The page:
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Re: Trinity Q&A

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  • teddy_trueblood
    Yes, the word for divine, which is an adjective which can apply to God, angels, and certain men, is theios in NT Greek. And the word theos is a nominative
    Message 1 of 50 , May 20, 2009


      Yes, the word for 'divine,' which is an adjective which can apply to God, angels, and certain men, is theios in NT Greek. And the word theos is a nominative case noun which means "a god" (or, when it has the definite article with it, ho theos, it means "God").

      So, literally, the NT Greek at John 1:1c says "And the Word was a god." The translation "And the Word was divine" is certainly more accurate than "And the Word was God," but it is not entirely accurate and gives the possibility that the Word might be either God or a god (man or angel appointed by God to carry out His purpose).

      --- In JWquestions-and_answers@yahoogroups.com, rgwir <no_reply@...> wrote:
      > Thank you for that very good explanation. Now I have another observation
      > that I would enjoy hearing people's comments on.
      > I understand that translations by James Moffatt, Hugh J. Shonfield and
      > Edgar Goodspeed render John 1:1c as:"...and the Word was divine."
      > I noticed that the original Greek words for "god" (qeovV¿½; Theos)
      > and "divine" (qei'oV¿½; Theios) are very similar to me but not
      > exactly the same. I care about accurately translating how the Bible was
      > actually written. Even though the word "divine" appeals to me in
      > alleviating the confusion that this scripture causes most people,
      > accuracy should still not be sacrificed for the sake of comfort.
      > --- In JWquestions-and_answers@yahoogroups.com, "Solomon" Awohili@
      > wrote:
      > >
      > > Excellent. It shows again that text must be informed by context. Also,
      > a little knowledge of the original cultural setting helps.
      > >
      > > Thanks,
      > >
      > > Solomon
      > >
      > > --- In JWquestions-and_answers@yahoogroups.com, teddy_trueblood
      > no_reply@ wrote:
      > > >
      > > >
      > > >
      > > > It wasn't confusing when it was written.
      > > >
      > > > Most (if not all) recognized Bible scholars acknowledge that men and
      > > > angels who have been entrusted with representing God are sometimes
      > > > called "god" [elohim and theos] and "son of God" in Scripture! In
      > fact,
      > > > these two terms are often used together or interchangeably in
      > parallel
      > > > usages.
      > > >
      > > >
      > > > Even the Trinitarian-produced NIV Study Bible, Zondervan, 1985, also
      > > > clearly recognizes the above truth:
      > > >
      > > > "In the language of the OT ... rulers and judges, as deputies of the
      > > > heavenly King, could be given the honorific title 'god' ... or be
      > called
      > > > 'son of God'." - footnote for Ps. 82:1.
      > > >
      > > > .................................
      > >

    • phidalgo123
      They were obviously seeking ways to simply make Jesus look bad, they all hated him because of him being honest and outspoken. 7But when he saw many of the
      Message 50 of 50 , Jun 17, 2009
        They were obviously seeking ways to simply make Jesus look bad, they all hated him because of him being honest and outspoken.

        7But when he saw many of the Pharisees and Sadducees coming to where he was baptizing, he said to them: "You brood of vipers! Who warned you to flee from the coming wrath? Mathew 3:7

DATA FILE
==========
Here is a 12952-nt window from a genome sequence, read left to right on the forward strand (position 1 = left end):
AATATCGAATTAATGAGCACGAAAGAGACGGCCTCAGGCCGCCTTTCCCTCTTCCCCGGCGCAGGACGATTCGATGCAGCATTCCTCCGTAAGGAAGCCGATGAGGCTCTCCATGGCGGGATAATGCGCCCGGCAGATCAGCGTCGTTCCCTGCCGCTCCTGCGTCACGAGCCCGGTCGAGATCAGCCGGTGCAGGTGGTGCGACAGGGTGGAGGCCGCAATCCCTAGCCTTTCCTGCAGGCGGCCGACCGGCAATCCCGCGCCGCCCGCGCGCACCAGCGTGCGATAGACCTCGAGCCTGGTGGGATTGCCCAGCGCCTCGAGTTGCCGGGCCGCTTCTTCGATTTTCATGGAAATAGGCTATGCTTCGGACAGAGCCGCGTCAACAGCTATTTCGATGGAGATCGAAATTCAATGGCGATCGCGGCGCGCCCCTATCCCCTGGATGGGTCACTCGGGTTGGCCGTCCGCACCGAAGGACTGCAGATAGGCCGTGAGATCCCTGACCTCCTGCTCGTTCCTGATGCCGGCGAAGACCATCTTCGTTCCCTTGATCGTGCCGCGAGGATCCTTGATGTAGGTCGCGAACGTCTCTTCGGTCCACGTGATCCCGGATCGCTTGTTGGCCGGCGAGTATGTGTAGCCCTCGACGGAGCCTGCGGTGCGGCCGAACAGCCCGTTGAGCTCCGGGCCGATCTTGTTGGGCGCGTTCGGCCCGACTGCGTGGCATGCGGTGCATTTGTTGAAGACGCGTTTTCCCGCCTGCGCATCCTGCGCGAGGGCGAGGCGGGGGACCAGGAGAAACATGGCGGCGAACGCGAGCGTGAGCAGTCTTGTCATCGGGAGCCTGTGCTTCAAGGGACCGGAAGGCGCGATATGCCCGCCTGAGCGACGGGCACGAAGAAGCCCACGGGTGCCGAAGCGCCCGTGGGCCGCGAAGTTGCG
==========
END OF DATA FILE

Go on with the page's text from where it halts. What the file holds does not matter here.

33And when the demon was driven out, the man who had been mute spoke. The crowd was amazed and said, "Nothing like this has ever been seen in Israel."

        34But the Pharisees said, "It is by the prince of demons that he drives out demons."

        Mathew 9:33,34

        2Some Pharisees came and tested him by asking, "Is it lawful for a man to divorce his wife?"

        Mark 10:2
        So we see that they used everything Jesus said to disprove him before the people somehow.

        --- In JWquestions-and_answers@yahoogroups.com, Steve Klemetti
        <sklemetti@...> wrote:
        > rgwir wrote:
        > > John 5:18 says:
        > >
        > > "For this reason therefore the Jews were seeking all the more to kill
        > > Him, because He not only was breaking the Sabbath, but also was calling
        > > God His own Father, making Himself equal with God."
        > >
        > > What is this scripture saying?
        > >
        > >
        > (John 5:14-18) . . .After these things Jesus found him in the temple and
        > said to him: "See, you have become sound in health. Do not sin anymore,
        > in order that something worse does not happen to you." 15 The man went
        > away and told the Jews it was Jesus that made him sound in health. 16 So
        > on this account the Jews went persecuting Jesus, because he was doing
        > these things during Sabbath.
        > Notice that here it said "on this account" meaning that because of the
        > healing on the sabbath they persecuted him.
        > 17 But he answered them: "My Father has kept working until now, and I
        > keep working." 18 On this account, indeed, the Jews began seeking all
        > the more to kill him, because not only was he breaking the Sabbath but
        > he was also calling God his own Father, making himself equal to God. . ."
        > Again, it says "on this account". He made the statement and they
        > interpreted it. Their interpretation was that
        > "calling God his own Father, making himself equal to God". but that was
        > the interpretation of the Jews and it was incorrect.
        > How can calling God one's own father make him equal to God/?
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